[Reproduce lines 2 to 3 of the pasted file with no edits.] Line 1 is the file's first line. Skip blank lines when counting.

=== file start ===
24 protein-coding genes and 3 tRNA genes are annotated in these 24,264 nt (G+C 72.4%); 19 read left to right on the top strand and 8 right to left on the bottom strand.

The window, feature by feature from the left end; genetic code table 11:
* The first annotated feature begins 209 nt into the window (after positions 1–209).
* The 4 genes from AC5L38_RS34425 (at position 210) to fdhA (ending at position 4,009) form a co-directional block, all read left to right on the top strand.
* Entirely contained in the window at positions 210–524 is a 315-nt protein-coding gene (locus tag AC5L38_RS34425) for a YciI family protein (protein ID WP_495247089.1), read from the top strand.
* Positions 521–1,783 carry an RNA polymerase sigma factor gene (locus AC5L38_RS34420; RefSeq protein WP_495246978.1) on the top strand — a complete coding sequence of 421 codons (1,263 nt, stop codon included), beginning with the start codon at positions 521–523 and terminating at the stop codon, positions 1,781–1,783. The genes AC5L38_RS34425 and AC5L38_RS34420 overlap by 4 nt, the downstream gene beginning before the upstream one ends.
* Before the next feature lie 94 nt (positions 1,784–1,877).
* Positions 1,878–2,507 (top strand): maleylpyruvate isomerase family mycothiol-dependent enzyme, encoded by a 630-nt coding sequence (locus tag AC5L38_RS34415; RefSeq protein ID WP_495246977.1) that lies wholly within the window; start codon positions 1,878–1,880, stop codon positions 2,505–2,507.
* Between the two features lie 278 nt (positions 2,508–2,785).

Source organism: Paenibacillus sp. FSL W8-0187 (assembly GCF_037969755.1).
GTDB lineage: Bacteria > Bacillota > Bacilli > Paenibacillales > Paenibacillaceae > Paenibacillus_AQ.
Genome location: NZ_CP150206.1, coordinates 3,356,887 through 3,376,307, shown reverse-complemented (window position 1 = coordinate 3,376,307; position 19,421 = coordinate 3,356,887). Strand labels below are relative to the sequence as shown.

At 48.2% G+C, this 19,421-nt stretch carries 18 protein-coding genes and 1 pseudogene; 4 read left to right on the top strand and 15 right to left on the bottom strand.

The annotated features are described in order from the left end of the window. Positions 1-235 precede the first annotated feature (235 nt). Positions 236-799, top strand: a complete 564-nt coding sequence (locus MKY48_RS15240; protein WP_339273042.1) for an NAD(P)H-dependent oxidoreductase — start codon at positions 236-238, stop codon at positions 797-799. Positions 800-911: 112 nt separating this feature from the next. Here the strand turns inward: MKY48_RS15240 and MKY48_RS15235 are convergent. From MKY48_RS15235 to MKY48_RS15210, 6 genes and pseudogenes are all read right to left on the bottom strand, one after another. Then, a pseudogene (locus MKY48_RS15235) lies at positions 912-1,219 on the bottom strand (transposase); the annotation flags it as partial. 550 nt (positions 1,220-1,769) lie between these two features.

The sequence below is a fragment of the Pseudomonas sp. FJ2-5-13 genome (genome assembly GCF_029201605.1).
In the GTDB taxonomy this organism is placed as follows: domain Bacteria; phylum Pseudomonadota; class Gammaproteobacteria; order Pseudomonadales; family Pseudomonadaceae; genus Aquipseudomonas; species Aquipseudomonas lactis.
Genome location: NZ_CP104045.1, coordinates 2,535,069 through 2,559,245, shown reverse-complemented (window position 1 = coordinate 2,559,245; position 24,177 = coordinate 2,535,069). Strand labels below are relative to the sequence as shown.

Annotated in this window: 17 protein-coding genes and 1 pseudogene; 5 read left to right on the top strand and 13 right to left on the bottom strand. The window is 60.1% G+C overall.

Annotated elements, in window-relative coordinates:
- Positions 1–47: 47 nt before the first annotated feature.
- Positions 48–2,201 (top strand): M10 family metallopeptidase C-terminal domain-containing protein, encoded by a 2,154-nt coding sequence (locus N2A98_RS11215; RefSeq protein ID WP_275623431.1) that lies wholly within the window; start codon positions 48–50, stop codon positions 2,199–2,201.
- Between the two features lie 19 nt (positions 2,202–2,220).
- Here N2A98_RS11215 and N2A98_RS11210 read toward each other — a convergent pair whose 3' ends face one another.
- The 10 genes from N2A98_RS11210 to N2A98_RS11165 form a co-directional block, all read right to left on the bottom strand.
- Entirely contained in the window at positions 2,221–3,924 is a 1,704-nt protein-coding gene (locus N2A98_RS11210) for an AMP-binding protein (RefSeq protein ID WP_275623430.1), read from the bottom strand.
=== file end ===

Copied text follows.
The window, feature by feature from the left end; genetic code table 11:
* The first annotated feature begins 209 nt into the window (after positions 1–209).